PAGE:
New Machine Day - Aciera F5 - Page 4
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  1. #61
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    Quote Originally Posted by AlfaGTA View Post
    Table also looks a bit shy on clamping bolts for the tilt and swivel...also wonder if the "hung from a single angle" at the top of the slide that Aciera used was less effective at dampening
    low frequency vibrations than a full hard bolted mount....

    Maybe the Swiss just didn't expect anyone to run these machines all that hard....

    Cheers Ross
    The sort of equivalent in a Deckel table I recently sold... I suppose the Aciera table makes up for less clamping bolts to some extent by having some pretty serious thick casting and larger bolts

  2. #62
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    Quote Originally Posted by rklopp View Post
    The taper pin on the F4 head does not put it into close enough tram to suit my tastes, I think because the taper hole may have been buggered at some point.
    On my Deckel FP2, the taper pin for the head rides in an eccentric bushing, which can be aligned by rotating the bushing (it has flats for that purpose). Perhaps your F4 head taper pin has a similar alignment adjustment.

  3. #63
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    My take on the adjustable reference pin is that Deckel only used that setup on the long reach vertical head.....Thinking that is because the long reach head was an accessory and mated to a machine
    on being sold, not fit as an ongoing part of the machine.

    Standard vertical heads were mated to the base machine carrying a tag having the serial number of the base machine, and a notation of how much the vertical head was displaced (if any)
    from the horizontal spindle....To my knowledge the long reach heads had no such tag.

    Later machines omitted serial number tags on the vertical head along with the notation on the vertical spindle displacement....

    Cheers Ross

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  5. #64
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    Ross, my long-reach vertical head is matched to the machine (stamped number) and also carries a tag saying that the vertical head is displaced 0.02mm to the left of the horizontal spindle.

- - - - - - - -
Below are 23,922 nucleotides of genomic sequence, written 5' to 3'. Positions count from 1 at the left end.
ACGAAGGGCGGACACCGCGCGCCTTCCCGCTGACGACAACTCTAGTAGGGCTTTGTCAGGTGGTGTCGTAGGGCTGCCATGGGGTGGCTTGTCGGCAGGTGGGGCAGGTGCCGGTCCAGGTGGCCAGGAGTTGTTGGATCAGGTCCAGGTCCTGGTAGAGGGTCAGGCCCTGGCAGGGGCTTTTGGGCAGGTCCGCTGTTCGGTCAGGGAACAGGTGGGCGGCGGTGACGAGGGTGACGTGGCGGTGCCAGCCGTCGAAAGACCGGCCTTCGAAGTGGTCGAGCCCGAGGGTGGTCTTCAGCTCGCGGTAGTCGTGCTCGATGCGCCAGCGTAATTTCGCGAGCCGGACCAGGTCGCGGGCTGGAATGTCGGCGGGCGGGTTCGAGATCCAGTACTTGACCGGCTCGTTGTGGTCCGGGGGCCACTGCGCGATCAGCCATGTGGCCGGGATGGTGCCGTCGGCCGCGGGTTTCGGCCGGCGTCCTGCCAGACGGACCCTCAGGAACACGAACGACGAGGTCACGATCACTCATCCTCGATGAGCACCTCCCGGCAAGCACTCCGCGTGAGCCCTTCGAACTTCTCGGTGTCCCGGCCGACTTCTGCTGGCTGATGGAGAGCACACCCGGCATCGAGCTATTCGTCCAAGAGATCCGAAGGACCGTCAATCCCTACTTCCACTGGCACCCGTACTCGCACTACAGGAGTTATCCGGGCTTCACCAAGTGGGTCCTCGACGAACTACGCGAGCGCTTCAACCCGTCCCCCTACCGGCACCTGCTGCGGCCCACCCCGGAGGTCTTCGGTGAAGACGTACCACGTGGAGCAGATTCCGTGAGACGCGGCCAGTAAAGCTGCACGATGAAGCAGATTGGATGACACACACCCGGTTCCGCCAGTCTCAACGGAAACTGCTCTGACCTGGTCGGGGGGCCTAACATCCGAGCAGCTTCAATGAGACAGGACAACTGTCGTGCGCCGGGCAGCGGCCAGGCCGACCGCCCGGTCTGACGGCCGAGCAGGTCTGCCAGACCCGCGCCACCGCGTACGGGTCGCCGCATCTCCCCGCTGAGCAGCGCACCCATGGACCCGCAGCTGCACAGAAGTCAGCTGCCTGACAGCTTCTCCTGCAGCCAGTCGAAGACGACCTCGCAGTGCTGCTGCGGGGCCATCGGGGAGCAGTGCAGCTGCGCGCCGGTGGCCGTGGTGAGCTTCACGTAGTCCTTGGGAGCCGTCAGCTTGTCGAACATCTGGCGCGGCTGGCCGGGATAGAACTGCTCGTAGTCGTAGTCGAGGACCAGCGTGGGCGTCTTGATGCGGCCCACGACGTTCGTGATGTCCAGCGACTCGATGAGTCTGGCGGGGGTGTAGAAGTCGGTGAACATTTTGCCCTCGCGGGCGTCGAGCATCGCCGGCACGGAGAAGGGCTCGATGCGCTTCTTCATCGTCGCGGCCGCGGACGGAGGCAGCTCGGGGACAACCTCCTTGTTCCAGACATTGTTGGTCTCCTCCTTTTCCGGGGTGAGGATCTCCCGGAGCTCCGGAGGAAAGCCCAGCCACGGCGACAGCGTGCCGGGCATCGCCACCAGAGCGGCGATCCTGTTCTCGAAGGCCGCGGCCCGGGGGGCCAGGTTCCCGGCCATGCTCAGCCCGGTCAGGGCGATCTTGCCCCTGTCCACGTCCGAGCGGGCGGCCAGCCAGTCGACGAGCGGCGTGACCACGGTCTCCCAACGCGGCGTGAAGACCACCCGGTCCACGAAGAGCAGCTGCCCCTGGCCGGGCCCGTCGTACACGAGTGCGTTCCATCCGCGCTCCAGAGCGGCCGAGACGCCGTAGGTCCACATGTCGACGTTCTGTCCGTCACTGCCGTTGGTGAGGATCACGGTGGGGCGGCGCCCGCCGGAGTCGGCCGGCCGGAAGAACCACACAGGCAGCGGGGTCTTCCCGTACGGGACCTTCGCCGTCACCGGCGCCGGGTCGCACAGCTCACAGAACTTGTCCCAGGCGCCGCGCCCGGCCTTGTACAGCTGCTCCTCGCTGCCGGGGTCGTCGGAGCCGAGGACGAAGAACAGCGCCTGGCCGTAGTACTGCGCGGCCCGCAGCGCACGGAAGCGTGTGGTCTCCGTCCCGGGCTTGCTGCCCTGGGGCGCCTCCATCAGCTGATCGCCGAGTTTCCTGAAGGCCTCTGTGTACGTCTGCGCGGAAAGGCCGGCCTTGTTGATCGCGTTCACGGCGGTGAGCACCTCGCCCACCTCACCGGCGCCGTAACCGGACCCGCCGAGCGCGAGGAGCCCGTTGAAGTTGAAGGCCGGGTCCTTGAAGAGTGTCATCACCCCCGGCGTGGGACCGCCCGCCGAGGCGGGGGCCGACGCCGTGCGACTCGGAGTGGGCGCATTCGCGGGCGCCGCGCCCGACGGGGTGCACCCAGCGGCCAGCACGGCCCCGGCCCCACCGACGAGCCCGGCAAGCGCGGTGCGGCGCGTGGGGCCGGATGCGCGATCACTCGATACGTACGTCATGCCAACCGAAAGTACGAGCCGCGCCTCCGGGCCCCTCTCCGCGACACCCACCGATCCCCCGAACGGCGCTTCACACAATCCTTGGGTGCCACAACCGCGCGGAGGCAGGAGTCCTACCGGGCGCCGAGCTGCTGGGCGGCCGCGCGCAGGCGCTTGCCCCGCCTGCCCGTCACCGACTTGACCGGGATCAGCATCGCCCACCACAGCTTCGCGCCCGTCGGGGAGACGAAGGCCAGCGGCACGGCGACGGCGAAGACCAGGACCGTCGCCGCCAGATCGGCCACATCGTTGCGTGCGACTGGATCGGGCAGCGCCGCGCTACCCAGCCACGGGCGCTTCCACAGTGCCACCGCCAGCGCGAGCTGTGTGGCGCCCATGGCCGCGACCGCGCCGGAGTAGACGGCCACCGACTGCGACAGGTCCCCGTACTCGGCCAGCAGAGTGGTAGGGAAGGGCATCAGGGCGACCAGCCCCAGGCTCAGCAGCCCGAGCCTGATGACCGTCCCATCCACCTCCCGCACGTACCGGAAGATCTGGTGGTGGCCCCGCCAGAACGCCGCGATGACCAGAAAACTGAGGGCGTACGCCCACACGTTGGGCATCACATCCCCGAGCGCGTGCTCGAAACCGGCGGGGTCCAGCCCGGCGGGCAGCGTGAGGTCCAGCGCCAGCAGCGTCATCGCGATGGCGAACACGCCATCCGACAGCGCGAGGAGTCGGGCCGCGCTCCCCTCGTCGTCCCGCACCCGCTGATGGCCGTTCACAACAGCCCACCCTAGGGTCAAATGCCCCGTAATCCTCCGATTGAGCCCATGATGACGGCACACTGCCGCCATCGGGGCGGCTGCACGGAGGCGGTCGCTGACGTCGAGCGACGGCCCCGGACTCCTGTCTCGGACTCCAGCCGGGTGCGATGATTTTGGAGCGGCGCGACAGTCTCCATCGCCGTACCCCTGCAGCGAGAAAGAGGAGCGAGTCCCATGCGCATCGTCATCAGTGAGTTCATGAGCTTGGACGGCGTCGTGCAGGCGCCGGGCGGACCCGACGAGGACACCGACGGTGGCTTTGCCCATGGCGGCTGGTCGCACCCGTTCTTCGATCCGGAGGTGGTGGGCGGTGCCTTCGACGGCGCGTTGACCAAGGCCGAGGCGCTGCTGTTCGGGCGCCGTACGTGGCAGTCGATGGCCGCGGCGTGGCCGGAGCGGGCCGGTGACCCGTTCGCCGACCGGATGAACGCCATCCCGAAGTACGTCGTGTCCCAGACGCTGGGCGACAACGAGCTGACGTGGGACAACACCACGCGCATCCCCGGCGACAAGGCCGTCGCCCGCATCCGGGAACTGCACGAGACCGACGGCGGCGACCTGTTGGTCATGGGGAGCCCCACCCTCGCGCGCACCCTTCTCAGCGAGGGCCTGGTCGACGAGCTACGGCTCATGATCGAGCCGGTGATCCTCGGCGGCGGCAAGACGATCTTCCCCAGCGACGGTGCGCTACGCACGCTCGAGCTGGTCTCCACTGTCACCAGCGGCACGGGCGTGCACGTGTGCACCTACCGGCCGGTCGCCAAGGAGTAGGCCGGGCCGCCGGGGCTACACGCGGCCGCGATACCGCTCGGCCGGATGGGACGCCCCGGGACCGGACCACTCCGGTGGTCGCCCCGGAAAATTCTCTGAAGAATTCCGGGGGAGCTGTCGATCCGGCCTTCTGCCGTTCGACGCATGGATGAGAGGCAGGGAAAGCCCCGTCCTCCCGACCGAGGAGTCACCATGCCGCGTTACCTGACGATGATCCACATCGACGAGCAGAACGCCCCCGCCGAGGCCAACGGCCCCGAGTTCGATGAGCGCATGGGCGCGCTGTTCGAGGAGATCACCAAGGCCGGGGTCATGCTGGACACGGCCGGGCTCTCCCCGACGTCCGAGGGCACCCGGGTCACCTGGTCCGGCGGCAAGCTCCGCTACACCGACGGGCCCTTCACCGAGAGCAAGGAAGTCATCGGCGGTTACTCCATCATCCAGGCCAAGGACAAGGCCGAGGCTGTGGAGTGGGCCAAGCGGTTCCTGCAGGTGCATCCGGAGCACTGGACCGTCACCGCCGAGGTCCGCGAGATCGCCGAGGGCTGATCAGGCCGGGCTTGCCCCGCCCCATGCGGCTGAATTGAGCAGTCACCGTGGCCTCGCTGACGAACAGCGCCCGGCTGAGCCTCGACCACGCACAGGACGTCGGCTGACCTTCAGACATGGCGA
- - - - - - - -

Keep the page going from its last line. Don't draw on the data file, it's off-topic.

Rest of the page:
6. #65
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    Quote Originally Posted by AlfaGTA View Post
    Table also looks a bit shy on clamping bolts for the tilt and swivel...also wonder if the "hung from a single angle" at the top of the slide that Aciera used was less effective at dampening
    low frequency vibrations than a full hard bolted mount....

    Maybe the Swiss just didn't expect anyone to run these machines all that hard....

    Cheers Ross
    ?? Seems to me there's a huge amount of clamped contact in each of the swivel directions, so it is rather hard bolted. In particular, the A axis (the one with an axle) has amazingly finely scraped surfaces covering large area around the clamping T-bolts. The T-bolts work on pretty big lever arms out from the pivots. The force required to make any of those slip would likely damage the spindle bearings or such. In any event, any hard running would throw chips all over creation, so I'll save that for the FP2NC with the enclosure.

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  8. #66
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    Here is a diagram showing how I have powered the mill from single-phase residential power. It is an open-delta system, corner-grounded on the high-voltage side. Note the lack of a fuse in the grounded corner leg (the neutral). If there were a fuse in that leg and if there were a fault between it and one of the ungrounded legs, the grounded fuse could open while leaving the ungrounded legs powered. That would not be good. It's the same reason there are no fuses in a regular residential neutral even though the neutral carries current.

    slide1.jpg
    The F5 runs just fine on this system, even plug-reversing the spindle motor. All wiring is in EMT or liquid-tite conduit. The wiring is all rated for 600V, as is the disconnect on the high side.
    Attached Thumbnails Attached Thumbnails slide1.jpg  

  9. #67
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    When I first got the F5, the X-axis was very tight at each end of the travel. I feared the ways were worn heavily in the middle. Unlike the F4, the F5 X-axis bronze nut is adjustable for backlash. That turned out to be the issue. As soon as I loosened the backlash a little, the tightness went away. I took the X leadscrew out, and can push the slide from end to end without any binding. The scraping underneath still looks gorgeous. Oddly, the F5 manual I got from Industrial Manuals does not show an adjustable-backlash X nut. I estimate the screw has about 0.010" backlash in the middle and zero at the ends. The F4 has slightly more in the middle.

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